By Cydney Posner
As reported this morning in the corporatecounsel.net blog, yesterday FASB removed from its agenda its ongoing project regarding proposed loss contingency disclosure, ASC Topic 450: Disclosure of Certain Loss Contingencies (fka FAS 5). FASB commenced the project in 2007 and issued two exposure drafts. As you might recall, the proposal would have expanded both the number and type of loss contingencies that were required to be disclosed and the extent of disclosure of specific quantitative and qualitative information about those loss contingencies. The proposal was highly controversial. In particular, many were concerned – that's probably an understatement -- that the disclosure could have prejudiced a company's position in litigation or settlement talks (for example, where the company's adversary may have underestimated the full potential of the claim). Concerns were also raised that the disclosures would have presented the risk of waivers of the attorney-client or work product protections. (See my articles of 12/19/08, 4/15/10 and 7/22/10). According to FASB, "there was overwhelming opposition to the enhanced loss contingency disclosures. The main concerns identified related to the imposition of disclosures that could be prejudicial to the reporting entity."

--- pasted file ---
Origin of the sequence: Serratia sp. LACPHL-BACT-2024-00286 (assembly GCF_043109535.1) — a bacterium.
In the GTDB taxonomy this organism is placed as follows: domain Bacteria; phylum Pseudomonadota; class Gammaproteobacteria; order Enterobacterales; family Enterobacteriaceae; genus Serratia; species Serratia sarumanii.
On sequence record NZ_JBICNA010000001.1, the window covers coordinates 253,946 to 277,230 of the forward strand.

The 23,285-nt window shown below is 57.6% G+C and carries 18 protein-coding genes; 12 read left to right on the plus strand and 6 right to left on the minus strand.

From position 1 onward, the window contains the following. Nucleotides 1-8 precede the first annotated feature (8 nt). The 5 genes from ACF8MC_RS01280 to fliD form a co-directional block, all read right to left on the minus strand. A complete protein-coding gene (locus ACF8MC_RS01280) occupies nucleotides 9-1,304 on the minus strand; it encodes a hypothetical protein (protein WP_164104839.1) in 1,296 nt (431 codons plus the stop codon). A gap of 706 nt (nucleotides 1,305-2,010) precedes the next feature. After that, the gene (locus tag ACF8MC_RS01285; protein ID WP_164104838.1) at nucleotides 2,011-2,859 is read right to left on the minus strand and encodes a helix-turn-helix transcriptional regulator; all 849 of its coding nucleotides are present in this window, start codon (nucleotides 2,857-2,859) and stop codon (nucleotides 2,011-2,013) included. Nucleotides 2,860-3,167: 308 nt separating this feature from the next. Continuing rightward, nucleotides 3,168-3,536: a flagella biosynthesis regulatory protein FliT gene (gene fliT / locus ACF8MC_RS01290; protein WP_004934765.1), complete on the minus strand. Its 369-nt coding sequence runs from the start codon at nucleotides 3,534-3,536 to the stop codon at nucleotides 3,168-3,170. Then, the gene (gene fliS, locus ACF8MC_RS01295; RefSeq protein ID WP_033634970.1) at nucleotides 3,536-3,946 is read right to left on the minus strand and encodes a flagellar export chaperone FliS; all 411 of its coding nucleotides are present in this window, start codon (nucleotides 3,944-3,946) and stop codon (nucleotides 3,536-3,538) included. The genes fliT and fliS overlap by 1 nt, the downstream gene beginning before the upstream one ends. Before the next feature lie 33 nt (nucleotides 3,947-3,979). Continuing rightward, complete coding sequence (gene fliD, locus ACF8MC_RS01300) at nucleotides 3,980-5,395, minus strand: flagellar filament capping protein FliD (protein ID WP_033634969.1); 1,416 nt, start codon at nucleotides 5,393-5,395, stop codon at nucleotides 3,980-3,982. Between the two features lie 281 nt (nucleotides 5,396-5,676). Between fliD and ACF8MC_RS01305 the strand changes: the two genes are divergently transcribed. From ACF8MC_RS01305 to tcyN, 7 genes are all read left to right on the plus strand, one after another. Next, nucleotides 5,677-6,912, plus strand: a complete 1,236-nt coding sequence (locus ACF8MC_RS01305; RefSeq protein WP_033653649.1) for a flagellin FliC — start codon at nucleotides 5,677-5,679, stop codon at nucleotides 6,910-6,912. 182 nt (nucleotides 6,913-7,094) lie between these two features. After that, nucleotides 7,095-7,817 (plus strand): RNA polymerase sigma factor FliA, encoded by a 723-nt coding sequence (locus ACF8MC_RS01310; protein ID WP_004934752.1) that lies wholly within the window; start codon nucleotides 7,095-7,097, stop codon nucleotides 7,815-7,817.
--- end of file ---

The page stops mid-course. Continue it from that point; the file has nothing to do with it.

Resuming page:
But don't celebrate too much – the SEC has taken up the cudgels on this issue, sending "Dear CFO" letters to the big banks in 2010 reminding them that they were required to make disclosures when there is a "reasonable possibility" of a loss. As a result, apparently with some additional pressure from the SEC, most of the large banks did include quantitative disclosure regarding loss contingencies in their Forms 10-K. (See my article of 3/8/11.) As a number of us have experienced recently, the SEC's interest in more quantitative disclosure did not stop with the big banks. The staff also indicated in presentations last year that the absence of historical disclosure regarding "reasonably possible" losses could well be subject to comment, particularly when settlements are disclosed in future periods, and the Corp Fin Chief Accountant has cautioned that that the staff would be looking at reporting of litigation contingencies "under a microscope."